Through the Fog

February 4th, 2019 Posted by Thought Tools 18 comments

While serving the synagogue it was my privilege to establish in Southern California, my wife and I frequently sailed our forty-four foot cutter to Catalina Island.  On that 26 mile jaunt, we often saw dolphins, whales, and other beguiling sea life.

When fog set in, I’d think of Florence Chadwick, who in 1952 set out to swim from Catalina to the mainland.  When fog obscured her goal, she lost her drive and abandoned her attempt. Despair defeated Florence.

After the fog lifted she was horrified to see that she had quit only half a mile from the beach.  Two months later, with the coastline visible, she tried again and succeeded.

Let’s understand this principle from Moses, who in one Scriptural account responds to Israel’s provocation with steadfast leadership while elsewhere in the Bible he responds to similar provocation with exasperation, hopelessness, and even despair.

In Exodus 16:2-3, the children of Israel complain against Moses and Aaron, who had just liberated them from hundreds of years of horrific slavery.  The Israelites pretend ridiculously to recall desirable circumstances in Egypt where they claim to have lacked nothing.  Frustratingly, they express remorse at having been taken from that Egyptian paradise. 

Without hesitation Moses sternly chastises them for grousing against God and assures them that they will soon see meat and bread. (Exodus 16:12) Through the remainder of chapter 16 Moses leads calmly and confidently.

A year later the Israelites again demanded meat. (Numbers 11:4) Hearing them grouching and kvetching, Moses was deeply distressed. (Numbers 11:10)

Instead of admonishing them as he did in Exodus, he cries out to God:

Why have you afflicted your servant? Why haven’t I found favor in your eyes
that you lay the burden of this entire people upon me?
(Numbers 11:11)

Moses renounces responsibility for the people and in hopeless anguish contemplates the impossibility of finding meat for the people. (Numbers 11:12-13).  Sliding swiftly into utter despair, he confesses himself incapable of carrying the people any further and begs God to end his life. (Numbers 11:14-15).

Moses seems so utterly demoralized that even when God promises to bring meat for the people, Moses reacts incredulously asking God if enough animals exist for them.  (Numbers 11:22)

One clear distinction between the two instances is that in Exodus, the Hebrews had just left Egypt.  While certainly an oppressive regime, at least Egypt was a known evil.  Their future in the desert however, was terrifyingly unknown.  Moses ‘cut-them-some-slack’ because he felt their fear partially excused their impudence.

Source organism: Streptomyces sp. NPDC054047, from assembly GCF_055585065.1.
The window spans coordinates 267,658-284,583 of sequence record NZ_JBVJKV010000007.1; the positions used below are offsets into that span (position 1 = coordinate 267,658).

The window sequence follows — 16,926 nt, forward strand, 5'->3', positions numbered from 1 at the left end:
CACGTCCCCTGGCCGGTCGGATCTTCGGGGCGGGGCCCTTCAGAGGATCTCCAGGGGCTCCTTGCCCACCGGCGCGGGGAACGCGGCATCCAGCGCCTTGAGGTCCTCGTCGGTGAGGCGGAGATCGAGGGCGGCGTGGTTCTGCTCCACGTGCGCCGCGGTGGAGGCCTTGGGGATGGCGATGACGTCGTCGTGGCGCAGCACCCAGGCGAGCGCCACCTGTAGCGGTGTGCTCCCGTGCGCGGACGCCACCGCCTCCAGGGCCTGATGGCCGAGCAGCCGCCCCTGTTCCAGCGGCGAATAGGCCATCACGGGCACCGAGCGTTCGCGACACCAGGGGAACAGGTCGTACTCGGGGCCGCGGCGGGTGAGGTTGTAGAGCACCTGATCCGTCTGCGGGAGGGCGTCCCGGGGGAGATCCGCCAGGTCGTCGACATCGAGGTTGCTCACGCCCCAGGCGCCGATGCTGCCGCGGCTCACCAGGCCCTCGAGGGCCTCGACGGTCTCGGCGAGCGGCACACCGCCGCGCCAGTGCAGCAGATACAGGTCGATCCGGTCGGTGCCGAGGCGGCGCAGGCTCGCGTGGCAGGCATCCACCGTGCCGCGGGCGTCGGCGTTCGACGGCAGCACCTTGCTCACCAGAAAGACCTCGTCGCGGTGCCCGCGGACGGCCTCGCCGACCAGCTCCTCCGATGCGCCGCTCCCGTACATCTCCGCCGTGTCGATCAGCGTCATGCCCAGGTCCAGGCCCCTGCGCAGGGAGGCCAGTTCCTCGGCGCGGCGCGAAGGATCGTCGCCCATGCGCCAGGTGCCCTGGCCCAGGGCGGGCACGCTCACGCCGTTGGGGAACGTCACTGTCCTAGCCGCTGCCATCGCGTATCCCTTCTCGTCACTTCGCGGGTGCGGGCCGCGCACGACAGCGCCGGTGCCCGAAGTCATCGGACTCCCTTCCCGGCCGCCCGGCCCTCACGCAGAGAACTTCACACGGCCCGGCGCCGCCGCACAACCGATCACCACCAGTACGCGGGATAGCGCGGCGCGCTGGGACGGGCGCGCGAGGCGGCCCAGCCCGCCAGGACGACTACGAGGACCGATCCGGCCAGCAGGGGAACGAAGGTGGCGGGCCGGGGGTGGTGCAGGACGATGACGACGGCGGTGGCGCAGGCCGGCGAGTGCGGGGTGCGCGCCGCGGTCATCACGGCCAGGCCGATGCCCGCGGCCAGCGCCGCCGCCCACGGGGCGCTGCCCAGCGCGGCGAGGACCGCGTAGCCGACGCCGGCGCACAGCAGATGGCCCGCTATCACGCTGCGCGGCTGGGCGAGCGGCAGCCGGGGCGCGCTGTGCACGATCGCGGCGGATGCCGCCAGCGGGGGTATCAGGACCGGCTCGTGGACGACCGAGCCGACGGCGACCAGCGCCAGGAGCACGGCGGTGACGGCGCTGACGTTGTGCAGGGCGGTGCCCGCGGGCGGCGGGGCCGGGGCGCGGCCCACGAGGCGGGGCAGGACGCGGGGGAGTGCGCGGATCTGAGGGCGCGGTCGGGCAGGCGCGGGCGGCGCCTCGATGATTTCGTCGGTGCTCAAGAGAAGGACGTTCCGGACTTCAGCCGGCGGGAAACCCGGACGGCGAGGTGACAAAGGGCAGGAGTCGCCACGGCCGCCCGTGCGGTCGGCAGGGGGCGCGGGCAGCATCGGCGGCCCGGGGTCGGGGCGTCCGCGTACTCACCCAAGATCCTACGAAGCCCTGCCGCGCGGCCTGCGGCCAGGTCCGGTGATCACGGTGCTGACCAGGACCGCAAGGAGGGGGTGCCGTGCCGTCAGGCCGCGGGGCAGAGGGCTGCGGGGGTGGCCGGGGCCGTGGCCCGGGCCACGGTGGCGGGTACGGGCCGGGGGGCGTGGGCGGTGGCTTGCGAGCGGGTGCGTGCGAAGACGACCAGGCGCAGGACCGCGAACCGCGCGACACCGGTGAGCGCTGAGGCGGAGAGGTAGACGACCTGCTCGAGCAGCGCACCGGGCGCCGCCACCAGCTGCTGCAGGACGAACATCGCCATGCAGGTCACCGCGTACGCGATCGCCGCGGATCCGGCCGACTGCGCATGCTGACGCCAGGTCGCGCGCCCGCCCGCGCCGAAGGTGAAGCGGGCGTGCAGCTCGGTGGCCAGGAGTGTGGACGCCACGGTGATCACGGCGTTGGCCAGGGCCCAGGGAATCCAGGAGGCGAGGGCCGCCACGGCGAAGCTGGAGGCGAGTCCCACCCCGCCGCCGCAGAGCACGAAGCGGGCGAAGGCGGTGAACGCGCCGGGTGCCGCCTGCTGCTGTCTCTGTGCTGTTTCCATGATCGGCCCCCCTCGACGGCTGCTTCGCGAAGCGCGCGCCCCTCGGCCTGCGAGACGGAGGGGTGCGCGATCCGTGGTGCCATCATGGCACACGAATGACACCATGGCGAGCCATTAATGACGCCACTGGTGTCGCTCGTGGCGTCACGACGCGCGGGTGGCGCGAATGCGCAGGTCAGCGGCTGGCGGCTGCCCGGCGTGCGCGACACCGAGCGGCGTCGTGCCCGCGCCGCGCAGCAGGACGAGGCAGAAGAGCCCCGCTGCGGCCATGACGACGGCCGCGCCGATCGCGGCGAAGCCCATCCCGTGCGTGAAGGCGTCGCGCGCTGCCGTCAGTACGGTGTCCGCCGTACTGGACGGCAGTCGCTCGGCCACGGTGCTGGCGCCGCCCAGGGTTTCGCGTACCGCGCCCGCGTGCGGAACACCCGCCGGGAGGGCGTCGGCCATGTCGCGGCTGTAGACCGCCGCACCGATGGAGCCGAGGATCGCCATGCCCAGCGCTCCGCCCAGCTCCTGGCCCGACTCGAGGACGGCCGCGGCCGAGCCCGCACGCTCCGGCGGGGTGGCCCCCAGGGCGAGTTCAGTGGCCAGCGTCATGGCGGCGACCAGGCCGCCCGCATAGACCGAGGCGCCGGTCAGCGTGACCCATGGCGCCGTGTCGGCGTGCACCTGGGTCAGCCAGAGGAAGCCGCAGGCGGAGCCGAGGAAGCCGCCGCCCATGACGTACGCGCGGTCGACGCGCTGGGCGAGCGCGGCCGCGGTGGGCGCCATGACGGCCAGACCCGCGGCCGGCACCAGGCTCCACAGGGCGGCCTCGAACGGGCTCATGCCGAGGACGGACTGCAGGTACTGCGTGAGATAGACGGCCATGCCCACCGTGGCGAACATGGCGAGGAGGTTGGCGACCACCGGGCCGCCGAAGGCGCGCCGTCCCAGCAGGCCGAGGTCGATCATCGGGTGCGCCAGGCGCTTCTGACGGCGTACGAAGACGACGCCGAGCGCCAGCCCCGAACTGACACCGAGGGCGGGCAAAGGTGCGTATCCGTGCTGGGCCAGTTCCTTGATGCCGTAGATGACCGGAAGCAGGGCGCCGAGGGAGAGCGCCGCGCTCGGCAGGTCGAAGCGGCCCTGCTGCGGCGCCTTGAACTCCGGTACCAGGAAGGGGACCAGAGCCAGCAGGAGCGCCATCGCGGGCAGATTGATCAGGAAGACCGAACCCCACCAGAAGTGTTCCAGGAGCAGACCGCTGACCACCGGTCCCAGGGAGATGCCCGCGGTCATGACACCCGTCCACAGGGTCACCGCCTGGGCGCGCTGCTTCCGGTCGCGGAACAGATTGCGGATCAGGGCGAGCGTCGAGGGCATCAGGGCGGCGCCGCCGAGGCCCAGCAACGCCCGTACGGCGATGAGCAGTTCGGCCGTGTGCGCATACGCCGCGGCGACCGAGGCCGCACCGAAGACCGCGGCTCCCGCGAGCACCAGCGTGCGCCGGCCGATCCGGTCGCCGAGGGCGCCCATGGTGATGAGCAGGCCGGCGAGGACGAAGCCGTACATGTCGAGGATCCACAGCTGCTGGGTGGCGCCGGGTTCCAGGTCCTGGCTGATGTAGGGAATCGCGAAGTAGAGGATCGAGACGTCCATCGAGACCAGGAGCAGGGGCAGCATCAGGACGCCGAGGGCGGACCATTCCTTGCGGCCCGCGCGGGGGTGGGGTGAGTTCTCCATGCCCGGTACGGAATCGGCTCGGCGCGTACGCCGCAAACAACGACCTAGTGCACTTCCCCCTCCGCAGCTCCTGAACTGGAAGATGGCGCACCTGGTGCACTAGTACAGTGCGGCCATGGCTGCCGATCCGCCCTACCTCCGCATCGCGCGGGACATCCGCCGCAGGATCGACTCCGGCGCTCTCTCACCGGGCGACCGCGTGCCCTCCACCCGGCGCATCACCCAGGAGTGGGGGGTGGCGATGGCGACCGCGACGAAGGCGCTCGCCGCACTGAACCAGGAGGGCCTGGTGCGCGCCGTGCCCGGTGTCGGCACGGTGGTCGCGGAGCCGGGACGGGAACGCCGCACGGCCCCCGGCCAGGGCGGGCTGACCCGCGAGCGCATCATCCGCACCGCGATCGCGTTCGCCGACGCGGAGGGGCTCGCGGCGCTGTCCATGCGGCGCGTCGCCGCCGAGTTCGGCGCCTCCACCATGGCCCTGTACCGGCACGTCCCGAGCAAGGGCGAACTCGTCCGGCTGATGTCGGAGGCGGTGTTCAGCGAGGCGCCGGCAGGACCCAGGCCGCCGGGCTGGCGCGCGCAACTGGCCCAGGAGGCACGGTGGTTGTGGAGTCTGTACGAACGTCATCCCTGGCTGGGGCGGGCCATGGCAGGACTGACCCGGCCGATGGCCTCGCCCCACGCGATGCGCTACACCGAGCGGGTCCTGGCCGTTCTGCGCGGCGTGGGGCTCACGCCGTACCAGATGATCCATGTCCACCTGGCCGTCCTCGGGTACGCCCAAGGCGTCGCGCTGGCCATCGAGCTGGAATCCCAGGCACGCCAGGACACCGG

The story in the 11th chapter of Numbers is quite different.  A year has elapsed during which God has unfailingly provided for their every need and Israel’s ingratitude is incomprehensible to Moses.  Instead of confronting them as a steadfast leader, he avoids them and laments his circumstances to God.  The goal of a strong, faithful nation that would trust in God was obscured by fog.  Despair defeats Moses.

Had I now been teaching a Sunday school class, this is where I’d leave it.  But I think far too highly of my Thought Tool readers and thus must offer you another golden nugget of ancient Jewish wisdom.

God’s solution was for Moses to select seventy elders to stand with him.  They didn’t have to do anything other than just stand with him.  Their firm vision and complete confidence was contagious.  Moses caught some of that confidence and defeated his despair.

By associating with those who recognize that God’s plan is good, we also come to see that our despair is born of our mistaken assumption that there is no goal. With the help of wise friends, we realize that the goal is still there, even if hidden by fog.

Looking for courageous and wise people to stand beside us goes hand in hand with one of the three tips in our audio CD, Let Me Go: How to Overcome Life’s Challenges and Escape Your Own EgyptOne part of that teaching lays out how we cannot free ourselves from seemingly hopeless situations but need outside assistance. Both the physical and download versions that have already helped thousands of people are on sale today.

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18 comments

Leonard Kaplan says:

I don’t know why or how but I’m happy to have found you. I end my day by reading out the thought. Thank you so very much.

Rabbi Daniel Lapin says:

Thank you for finding us and writing, Leonard,